They assumed that all biomass is carbon neutral. Amongst those scientists who have studied the carbon impacts of bioenergy, there is a now effectively a consensus that bioenergy is not in principle carbon neutral and that soil carbon losses, carbon emissions from direct and indirect land conversion and the time-delay between carbon emissions from burning wood and future carbon sequestration by new trees must be accounted for. Some of those studies can be found here. Scientists who have published on this topic might disagree about the scale of carbon emissions linked to different types of bioenergy and some are far more optimistic about others about the potential for genuinely low-carbon bioenergy. But none of the scientists who have studied these questions claims that there are zero carbon emissions associated with all types of bioenerg. Sequestering 5 billion tonnes of carbon through BECCS, would require at least 10 billion tonnes of wood – more of other types of biomass were included. The Chalmers University researchers assume that 10 billion tonnes of wood can be harvested every year without a single molecule of carbon lost from soils and ecosystems. It seems worrying that such an assumption could pass the journal’s peer-review process.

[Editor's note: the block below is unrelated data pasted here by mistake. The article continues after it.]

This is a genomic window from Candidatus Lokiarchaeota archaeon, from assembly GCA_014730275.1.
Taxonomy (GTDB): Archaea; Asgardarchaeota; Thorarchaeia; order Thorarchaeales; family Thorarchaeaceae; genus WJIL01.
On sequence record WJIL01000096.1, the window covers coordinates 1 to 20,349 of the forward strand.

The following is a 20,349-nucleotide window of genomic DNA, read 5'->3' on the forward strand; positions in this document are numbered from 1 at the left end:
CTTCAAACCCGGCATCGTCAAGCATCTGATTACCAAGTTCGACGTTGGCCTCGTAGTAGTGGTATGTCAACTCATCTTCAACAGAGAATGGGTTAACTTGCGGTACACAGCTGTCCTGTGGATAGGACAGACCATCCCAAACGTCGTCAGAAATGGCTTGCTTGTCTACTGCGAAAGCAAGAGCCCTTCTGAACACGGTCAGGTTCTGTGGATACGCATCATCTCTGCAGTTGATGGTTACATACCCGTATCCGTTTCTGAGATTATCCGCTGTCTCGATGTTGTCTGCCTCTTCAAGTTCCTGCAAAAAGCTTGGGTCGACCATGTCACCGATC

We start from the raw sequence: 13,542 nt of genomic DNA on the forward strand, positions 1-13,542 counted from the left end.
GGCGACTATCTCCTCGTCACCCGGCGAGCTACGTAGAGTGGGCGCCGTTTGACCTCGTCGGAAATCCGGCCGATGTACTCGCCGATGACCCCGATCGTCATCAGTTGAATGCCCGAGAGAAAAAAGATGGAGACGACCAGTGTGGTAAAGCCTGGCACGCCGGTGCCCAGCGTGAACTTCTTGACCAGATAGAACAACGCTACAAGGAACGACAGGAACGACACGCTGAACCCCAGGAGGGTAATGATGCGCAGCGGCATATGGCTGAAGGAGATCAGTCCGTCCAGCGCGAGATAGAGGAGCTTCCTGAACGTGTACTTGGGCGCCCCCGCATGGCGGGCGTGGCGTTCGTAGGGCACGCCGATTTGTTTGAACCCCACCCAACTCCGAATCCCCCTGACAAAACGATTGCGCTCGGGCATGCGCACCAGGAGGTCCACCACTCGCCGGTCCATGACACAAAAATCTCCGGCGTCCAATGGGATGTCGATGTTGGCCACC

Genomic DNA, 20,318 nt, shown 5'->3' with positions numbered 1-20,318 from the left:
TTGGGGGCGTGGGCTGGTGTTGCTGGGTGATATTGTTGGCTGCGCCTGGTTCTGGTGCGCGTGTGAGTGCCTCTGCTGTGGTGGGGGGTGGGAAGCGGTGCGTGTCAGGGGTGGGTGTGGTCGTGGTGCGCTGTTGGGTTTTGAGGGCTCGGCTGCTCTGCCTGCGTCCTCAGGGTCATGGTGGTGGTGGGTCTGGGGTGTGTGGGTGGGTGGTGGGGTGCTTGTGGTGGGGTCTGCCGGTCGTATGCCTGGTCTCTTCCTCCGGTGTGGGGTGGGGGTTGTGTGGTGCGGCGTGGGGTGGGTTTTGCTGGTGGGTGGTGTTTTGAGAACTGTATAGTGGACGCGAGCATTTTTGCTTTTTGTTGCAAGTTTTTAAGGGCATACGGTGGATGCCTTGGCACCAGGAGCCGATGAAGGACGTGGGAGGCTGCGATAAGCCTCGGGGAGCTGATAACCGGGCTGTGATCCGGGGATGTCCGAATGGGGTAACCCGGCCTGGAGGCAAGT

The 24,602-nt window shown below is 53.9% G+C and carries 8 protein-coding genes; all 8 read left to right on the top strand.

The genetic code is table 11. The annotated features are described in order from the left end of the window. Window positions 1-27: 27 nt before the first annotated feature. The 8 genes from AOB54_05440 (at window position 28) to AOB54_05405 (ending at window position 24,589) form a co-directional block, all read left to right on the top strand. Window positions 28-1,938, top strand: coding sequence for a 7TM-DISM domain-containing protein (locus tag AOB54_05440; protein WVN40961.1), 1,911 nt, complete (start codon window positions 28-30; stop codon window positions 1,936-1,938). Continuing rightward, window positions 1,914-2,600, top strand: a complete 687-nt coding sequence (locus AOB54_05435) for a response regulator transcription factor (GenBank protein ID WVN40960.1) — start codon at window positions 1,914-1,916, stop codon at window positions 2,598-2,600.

Science or propaganda? New hype about Bioenergy with Carbon Capture and Storage | Hands Off Mother Earth